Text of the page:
During the first weekend of the Barcolana, Trieste saw the big celebrations of the Barcolana Young, won by Alberto Avanzini (Juniores) and Nicolò Santoro (Cadetti), an epic edition of the Barcolana Nuota involving 240 open-water swimming lovers, including the Defence Paralympic Sports Group, and won by Marco Urbani, the celebrations in Piazza Unità and the opening of part of the Villaggio Barcolana, and the enthusiasm of the young Stardust House influencers, who have covered the opening of the event and have been surrounded by hundreds of young fans for two days. While waiting for the world’s largest regatta that is taking place on Sunday 9 October, Trieste has turned once again into the international capital of sailing and is getting ready for the first edition of the Barcolana Maxi Portopiccolo Cup, which is kicking off tomorrow with the practice race opening the challenge between the current holder, Furio Benussi’s Arca SGR, and the challengers, including the American boat Deep Blue; they will first compete in ORC compensated time until Thursday, and then in real time next Sunday. The opening ceremony of the Maxi regatta and the practice race will take place tomorrow in Portopiccolo. Meanwhile, celebrations have begun on the city’s waterfront, a long marathon involving 170 events and activities on land, including conferences, concerts, and exhibitions.
BARCOLANA YOUNG – After races were held with Libeccio up to 13 knots and steady waves on the first day, today’s regattas were again characterised by winds from the south. In addition to the three races held on Saturday, three races took place today.
The winner for the Juniores is Alberto Avanzini.
For the Piccoli Cadetti the winner is Nicolò Santoro.
BARCOLANA NUOTA (BARCOLANA SWIMS) – Barcolana Nuota (Barcolana Swims), the open-water swimming competition organised by the Barcolana and Triestina Nuoto (Trieste’s Swimming Club), now in its 7th edition, set a new course for its 240 participants starting and finishing in Molo IV, with a spectacular turn in front of the Scala Reale. Marco Urbani ranked first with a time of 12 minutes 27 seconds. The first female ranked athlete was Sara Rummolo of Pallanuoto Trieste (Trieste’s Water Polo Club), who ranked eleventh at 4.5 km/h in 13 minutes 14 seconds.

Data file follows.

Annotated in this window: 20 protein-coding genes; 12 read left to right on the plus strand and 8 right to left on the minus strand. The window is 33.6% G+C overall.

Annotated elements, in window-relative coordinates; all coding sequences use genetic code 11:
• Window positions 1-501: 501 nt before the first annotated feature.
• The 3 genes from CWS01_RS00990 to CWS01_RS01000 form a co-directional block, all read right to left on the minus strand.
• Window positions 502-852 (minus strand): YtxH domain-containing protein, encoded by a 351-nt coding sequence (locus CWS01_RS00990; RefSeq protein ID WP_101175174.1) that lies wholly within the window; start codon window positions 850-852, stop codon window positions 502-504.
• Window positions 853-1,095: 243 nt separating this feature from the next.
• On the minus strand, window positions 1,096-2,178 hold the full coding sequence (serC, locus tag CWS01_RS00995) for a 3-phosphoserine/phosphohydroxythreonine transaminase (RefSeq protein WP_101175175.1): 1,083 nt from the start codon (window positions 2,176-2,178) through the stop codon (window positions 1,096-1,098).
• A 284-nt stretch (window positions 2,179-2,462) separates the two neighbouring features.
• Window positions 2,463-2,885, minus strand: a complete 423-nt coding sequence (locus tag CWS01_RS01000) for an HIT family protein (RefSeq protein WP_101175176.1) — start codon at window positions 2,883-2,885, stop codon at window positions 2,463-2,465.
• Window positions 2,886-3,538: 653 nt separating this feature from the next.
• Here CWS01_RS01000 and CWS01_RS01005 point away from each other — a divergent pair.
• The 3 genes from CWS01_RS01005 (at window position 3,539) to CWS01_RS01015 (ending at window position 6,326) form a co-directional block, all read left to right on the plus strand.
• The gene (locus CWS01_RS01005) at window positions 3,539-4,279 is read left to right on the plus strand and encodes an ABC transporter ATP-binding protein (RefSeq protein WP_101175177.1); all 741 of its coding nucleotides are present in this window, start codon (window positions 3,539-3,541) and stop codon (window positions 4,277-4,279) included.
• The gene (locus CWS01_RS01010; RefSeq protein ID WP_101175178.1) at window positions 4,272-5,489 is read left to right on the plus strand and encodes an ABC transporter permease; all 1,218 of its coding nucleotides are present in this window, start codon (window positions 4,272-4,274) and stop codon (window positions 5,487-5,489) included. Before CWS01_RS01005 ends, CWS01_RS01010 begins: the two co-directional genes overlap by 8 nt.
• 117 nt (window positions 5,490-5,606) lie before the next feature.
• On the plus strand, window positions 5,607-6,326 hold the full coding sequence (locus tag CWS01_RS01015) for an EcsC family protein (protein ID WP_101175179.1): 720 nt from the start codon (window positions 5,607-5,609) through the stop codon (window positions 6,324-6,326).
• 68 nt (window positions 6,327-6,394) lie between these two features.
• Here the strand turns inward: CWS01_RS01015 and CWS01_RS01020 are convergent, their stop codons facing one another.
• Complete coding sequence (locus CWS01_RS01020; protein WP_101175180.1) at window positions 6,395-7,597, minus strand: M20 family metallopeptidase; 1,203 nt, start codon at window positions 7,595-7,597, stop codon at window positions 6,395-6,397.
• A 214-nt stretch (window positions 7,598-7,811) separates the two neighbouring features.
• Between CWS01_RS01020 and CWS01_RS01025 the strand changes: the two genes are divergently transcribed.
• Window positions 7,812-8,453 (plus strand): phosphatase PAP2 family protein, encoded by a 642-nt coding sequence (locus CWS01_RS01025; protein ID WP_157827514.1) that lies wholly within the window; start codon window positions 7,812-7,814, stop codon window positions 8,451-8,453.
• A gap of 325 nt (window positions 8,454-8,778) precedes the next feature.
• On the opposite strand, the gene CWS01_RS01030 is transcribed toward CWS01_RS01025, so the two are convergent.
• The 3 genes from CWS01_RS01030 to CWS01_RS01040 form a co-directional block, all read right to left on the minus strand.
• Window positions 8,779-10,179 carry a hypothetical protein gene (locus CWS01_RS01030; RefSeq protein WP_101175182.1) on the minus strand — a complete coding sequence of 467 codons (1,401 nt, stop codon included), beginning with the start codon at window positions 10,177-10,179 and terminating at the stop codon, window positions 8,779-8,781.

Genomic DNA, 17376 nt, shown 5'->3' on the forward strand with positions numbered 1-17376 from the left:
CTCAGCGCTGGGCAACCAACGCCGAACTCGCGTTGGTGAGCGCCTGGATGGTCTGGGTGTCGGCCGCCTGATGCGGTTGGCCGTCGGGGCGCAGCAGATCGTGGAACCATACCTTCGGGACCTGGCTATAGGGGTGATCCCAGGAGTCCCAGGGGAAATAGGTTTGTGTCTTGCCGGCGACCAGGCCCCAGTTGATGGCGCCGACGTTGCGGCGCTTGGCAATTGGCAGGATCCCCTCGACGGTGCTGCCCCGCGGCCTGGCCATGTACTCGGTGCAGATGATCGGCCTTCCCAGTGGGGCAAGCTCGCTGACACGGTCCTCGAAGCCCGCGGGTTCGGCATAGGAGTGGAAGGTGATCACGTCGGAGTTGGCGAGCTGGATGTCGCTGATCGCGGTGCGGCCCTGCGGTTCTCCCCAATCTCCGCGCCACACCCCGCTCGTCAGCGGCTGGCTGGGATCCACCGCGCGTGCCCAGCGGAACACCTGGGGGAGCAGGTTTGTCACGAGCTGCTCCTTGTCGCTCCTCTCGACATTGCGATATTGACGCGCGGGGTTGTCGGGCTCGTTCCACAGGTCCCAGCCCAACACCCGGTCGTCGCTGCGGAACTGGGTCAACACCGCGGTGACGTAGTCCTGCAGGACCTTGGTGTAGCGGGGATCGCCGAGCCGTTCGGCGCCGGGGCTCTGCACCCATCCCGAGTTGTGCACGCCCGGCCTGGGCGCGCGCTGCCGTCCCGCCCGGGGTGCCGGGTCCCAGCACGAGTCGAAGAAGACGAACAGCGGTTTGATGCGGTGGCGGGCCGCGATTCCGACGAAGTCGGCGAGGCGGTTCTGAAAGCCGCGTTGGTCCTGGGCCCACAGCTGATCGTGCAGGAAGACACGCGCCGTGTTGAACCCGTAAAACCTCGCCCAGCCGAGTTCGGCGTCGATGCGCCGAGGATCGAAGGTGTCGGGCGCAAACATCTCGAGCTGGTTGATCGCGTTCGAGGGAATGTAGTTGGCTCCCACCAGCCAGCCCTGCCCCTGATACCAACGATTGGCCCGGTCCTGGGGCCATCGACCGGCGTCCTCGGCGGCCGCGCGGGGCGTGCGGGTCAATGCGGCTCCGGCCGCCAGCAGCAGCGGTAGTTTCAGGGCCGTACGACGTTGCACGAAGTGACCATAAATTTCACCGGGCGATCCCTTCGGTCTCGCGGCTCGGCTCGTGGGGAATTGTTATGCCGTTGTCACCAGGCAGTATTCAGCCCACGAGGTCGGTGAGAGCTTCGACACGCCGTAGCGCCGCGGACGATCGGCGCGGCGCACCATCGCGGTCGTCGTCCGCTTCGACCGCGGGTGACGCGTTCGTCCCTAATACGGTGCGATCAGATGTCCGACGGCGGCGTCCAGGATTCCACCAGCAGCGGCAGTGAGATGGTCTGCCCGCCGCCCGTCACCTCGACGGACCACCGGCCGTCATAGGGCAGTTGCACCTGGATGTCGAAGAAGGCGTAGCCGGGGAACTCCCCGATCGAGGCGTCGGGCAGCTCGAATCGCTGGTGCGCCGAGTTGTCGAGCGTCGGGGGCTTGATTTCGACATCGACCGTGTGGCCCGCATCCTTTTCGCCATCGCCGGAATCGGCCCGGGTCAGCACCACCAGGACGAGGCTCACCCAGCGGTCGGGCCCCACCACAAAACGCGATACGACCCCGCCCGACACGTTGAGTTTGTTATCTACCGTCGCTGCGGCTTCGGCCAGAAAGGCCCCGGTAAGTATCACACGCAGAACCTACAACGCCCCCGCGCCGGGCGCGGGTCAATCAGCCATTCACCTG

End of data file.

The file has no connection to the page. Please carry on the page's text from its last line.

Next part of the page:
240 open-water swimmers took over the Bacino San Giusto simultaneously, putting on a great show. Just like every year, the event has embraced the spirit of the Barcolana, with great athletes and competitive swimmers competing against open-water swimming enthusiasts.
The event also welcomed a delegation from the Defence Paralympic Sports Group, military athletes with disabilities resulting from having suffered trauma while in service. They were led by former Commander of Trieste’s Port Authority, Rear Admiral Luca Sancilio, now Chief Deputy of the Fifth Division of the Defence General Staff. Among the participants, along with Commander Sancilio, were Colonel Roberto Como, gold medal of military valour, Jacopo Maria Curzi, Raffaele Di Luca, Massimiliano Riccio, Michele Ricciardi, Giuseppe Spatola, and Adriano Vena.
TO AQUILEIA BY SUP: THE RALLY TO DISCOVER ANCIENT SAILING – On Saturday, the Barcolana opened a new “waterway”, organising a SUP rally in the Grado Lagoon headed to Aquileia, and more specifically to the ancient Roman inland port, for all lovers of the discipline. The initiative, realised with the support of Grado’s Naval League and in partnership with Fondazione Aquileia, was aimed at promoting the archaeological site as a destination for sea tourism. Taking inspiration from tourist activities organised along the Seine in Paris and the River Thames in London, the Barcolana organised this rally for tourists to discover ancient sailing. After mooring their boats in Grado, a group of enthusiasts inflated their SUPs in the small port, explored the lagoon up to the canals leading to the port of Aquileia, reached the archaeological site and visited the ‘sea-themed’ remains, such as the wonderful mosaics of the basilica and the inland port. This is an original way to spend the day surrounded by culture and the sea, just like it happens in great capital cities crossed by a river or a lagoon, where SUPs have become a new way to experience slow tourism.